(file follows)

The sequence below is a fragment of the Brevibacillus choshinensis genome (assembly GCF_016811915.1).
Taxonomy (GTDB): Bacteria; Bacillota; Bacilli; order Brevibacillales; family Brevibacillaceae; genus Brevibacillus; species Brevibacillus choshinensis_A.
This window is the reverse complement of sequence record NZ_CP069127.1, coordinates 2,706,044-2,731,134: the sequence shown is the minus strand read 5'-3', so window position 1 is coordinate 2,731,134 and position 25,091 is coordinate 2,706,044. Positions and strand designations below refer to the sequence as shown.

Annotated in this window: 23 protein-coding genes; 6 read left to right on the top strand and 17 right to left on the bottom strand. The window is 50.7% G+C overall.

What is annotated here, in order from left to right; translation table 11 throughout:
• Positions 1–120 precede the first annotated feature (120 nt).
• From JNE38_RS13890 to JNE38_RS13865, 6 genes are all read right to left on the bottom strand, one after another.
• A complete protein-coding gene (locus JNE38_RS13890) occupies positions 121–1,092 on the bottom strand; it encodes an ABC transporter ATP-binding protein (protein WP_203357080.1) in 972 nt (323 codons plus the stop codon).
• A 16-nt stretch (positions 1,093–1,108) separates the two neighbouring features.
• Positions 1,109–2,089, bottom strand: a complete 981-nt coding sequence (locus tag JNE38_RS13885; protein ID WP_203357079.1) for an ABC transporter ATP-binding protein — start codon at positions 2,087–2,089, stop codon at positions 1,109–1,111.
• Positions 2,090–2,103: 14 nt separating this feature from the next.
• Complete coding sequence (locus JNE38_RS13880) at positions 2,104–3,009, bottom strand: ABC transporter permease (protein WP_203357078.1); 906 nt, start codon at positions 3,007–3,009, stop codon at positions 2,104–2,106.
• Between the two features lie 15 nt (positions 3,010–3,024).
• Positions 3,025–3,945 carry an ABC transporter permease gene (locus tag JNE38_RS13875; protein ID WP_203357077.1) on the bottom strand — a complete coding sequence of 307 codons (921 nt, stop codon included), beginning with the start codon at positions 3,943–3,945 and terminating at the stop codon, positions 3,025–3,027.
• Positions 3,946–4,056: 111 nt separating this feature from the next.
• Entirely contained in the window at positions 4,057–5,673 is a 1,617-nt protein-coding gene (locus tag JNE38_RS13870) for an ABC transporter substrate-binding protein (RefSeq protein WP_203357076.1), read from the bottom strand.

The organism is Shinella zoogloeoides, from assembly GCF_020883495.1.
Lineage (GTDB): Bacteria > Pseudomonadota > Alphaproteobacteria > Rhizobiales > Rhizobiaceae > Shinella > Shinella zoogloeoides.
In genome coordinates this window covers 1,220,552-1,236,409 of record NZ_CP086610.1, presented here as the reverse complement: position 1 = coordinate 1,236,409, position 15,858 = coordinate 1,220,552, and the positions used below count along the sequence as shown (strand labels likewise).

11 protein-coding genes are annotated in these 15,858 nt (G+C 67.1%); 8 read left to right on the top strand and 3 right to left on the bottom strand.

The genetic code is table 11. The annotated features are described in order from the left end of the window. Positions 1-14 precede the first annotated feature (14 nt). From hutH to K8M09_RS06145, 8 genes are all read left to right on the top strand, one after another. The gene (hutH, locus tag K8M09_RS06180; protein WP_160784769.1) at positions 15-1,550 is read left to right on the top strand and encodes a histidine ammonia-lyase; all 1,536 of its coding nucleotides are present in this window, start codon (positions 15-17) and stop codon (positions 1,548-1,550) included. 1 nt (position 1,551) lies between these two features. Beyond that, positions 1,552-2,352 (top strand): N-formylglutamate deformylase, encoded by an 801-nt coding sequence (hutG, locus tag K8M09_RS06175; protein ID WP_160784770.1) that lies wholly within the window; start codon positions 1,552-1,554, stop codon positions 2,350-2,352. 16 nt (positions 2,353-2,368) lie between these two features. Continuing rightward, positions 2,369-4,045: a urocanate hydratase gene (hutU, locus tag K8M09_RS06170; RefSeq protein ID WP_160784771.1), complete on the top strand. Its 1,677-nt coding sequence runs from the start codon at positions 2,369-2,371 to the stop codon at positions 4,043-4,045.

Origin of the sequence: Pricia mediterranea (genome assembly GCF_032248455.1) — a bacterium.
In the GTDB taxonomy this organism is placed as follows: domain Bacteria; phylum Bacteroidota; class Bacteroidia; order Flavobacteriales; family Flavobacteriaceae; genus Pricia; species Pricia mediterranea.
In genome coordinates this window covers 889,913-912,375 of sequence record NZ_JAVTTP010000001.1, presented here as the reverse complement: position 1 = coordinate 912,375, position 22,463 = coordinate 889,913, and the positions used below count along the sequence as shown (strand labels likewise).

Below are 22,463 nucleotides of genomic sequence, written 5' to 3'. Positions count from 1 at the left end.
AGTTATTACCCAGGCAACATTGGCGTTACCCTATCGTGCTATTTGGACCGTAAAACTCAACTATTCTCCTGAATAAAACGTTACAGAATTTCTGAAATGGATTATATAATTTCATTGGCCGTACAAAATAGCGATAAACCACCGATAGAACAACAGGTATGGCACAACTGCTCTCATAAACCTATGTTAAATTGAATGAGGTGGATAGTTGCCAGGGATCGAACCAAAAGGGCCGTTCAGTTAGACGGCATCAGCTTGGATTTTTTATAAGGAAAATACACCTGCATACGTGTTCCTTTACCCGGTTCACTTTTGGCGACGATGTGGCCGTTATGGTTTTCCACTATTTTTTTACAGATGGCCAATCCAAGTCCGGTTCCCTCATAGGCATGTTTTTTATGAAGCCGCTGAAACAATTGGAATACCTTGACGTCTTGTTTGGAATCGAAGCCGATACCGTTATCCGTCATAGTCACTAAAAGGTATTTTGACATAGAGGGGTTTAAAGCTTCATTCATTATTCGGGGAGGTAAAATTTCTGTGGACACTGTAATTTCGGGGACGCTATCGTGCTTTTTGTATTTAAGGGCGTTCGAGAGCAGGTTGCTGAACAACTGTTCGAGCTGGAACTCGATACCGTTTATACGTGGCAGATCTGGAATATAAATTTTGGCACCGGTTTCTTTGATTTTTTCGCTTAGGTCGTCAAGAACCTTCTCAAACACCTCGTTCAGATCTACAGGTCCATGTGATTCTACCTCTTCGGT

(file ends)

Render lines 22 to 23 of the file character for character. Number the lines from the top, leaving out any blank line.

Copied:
Origin of the sequence: Pricia mediterranea (genome assembly GCF_032248455.1) — a bacterium.
In the GTDB taxonomy this organism is placed as follows: domain Bacteria; phylum Bacteroidota; class Bacteroidia; order Flavobacteriales; family Flavobacteriaceae; genus Pricia; species Pricia mediterranea.